Will Clark, RCS, RVS, is the lead registered cardiac sonographer at Augusta Health Cardiology with more than 18 years experience in his profession. The Cardiac Sonographers perform several tests for cardiac patients, including adult transthoracic echo, stress echo (exercise and pharmacological) and assist the cardiologists with transesophageal echo.
"With an echocardiogram, we are assessing the beating heart's function and its entire structure from multiple angles. We do this in real time as well as record still frame and sequential loops of the beating heart. The echocardiogram also includes a single lead EKG (electrocardiogram) so we can confirm the synchronization of the heart as it beats," he explains. "While a Doppler echo can be used to measure the velocity of the blood. An exercise stress echo focuses on the left ventricle, the main pumping chamber of the heart that supplies oxygenated blood to the organs of the body. The echocardiogram is used in conjunction with a 12 lead EKG to obtain information about the heart under stress. The cardiologist evaluates the overall response of the heart from rest to peak to determine if all parts of the heart muscle contribute equally to the contraction of the heart. With this, we are able to use various types of echocardiograms to help us precisely diagnose and treat heart disease."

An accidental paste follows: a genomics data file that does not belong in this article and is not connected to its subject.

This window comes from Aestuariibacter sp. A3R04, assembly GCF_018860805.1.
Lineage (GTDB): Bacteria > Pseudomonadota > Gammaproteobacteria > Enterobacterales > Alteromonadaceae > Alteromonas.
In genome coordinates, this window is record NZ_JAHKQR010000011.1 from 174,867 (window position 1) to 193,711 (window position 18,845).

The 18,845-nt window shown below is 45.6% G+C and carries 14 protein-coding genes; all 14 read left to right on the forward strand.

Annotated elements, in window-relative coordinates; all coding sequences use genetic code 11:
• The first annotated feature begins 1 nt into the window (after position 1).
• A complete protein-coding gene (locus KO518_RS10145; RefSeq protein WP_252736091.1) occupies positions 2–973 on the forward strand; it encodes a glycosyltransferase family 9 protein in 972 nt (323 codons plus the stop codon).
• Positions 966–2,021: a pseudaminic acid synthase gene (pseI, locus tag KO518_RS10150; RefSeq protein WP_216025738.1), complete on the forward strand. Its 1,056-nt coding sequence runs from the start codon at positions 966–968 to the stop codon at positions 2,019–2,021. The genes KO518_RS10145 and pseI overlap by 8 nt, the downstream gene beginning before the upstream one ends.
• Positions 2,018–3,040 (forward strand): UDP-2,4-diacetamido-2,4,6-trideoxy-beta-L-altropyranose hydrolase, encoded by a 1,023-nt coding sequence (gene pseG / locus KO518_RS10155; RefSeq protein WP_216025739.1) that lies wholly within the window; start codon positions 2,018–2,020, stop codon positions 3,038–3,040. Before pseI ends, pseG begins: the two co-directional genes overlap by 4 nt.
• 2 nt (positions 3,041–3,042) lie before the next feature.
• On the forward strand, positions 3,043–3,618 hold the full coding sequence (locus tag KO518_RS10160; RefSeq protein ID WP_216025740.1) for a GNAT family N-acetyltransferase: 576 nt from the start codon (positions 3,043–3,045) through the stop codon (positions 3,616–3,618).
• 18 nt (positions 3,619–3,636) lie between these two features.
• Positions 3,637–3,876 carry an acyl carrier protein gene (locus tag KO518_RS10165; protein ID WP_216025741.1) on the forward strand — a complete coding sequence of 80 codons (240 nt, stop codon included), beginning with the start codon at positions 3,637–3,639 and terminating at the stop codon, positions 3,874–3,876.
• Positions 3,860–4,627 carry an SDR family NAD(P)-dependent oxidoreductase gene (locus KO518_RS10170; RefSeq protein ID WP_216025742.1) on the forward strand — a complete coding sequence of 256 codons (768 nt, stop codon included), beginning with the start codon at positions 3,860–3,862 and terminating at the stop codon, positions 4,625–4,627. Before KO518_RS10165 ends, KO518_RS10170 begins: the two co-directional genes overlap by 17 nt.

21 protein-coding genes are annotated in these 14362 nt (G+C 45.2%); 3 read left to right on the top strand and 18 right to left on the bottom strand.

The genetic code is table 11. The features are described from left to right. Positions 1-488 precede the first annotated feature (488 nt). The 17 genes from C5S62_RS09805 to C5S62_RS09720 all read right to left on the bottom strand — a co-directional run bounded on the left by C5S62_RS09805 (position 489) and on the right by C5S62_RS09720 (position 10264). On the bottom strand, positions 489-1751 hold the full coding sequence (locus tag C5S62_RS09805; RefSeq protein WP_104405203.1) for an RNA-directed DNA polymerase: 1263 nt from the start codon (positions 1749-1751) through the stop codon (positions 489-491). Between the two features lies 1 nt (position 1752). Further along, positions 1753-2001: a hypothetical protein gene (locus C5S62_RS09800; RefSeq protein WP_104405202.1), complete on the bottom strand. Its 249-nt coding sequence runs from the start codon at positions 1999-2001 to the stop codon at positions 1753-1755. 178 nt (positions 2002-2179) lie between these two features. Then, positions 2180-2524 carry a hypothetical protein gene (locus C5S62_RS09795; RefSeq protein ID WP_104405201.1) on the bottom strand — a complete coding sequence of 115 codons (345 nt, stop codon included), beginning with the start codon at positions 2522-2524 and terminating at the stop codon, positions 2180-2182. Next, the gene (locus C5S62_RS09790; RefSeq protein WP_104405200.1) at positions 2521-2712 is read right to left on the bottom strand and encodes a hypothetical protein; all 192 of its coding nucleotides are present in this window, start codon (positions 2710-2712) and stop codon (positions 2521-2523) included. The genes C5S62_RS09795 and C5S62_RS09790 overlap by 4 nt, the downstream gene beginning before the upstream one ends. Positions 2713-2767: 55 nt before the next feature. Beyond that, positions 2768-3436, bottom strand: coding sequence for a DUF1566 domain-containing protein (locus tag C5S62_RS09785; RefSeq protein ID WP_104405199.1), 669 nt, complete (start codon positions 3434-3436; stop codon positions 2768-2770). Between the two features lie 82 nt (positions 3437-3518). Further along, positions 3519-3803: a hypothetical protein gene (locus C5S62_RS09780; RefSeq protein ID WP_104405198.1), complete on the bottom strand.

Clark has worked in the field long enough to experience many advancements in echocardiography. Echocardiogram equipment has improved image quality from single and cross-sectional dimensions to real 3D images. When he first entered the field, the three-dimension loop process took 20 minutes to develop a single heartbeat, and now a complete 3D study can be performed in real-time in high definition. The volumes at Augusta Health have grown, too, and the staff now completes 450 to 500 echocardiograms each month.
"The echocardiogram is a versatile, yet precise, tool for finding, diagnosing and treating heart disease in our patients, without having to make an incision or insert a tube or wire," summarizes Dr. Graber. "While some of our patients do require other, more invasive treatments, many are treated non-invasively. Those with symptoms of high blood pressure or heart disease should discuss their risks and symptoms with their physician to determine if an echocardiogram or diagnostic procedure is the most appropriate for them."
Rodney Graber, MD, FACC, is a cardiologist at Augusta Health Cardiology. He completed his undergraduate studies at Eastern Mennonite University and medical school at the Medical University of Ohio in Toledo. His residency was at the University of Virginia and he completed a fellowship in Cardiovascular Medicine at Ohio State University. He is Board-Certified in Internal Medicine, Cardiovascular Medicine, Adult Echocardiography and Nuclear Cardiology. He is also an avid fisherman and outdoorsman.
Originally published in the Staunton News Leader's Heart Healthy Section on February 12, 2017.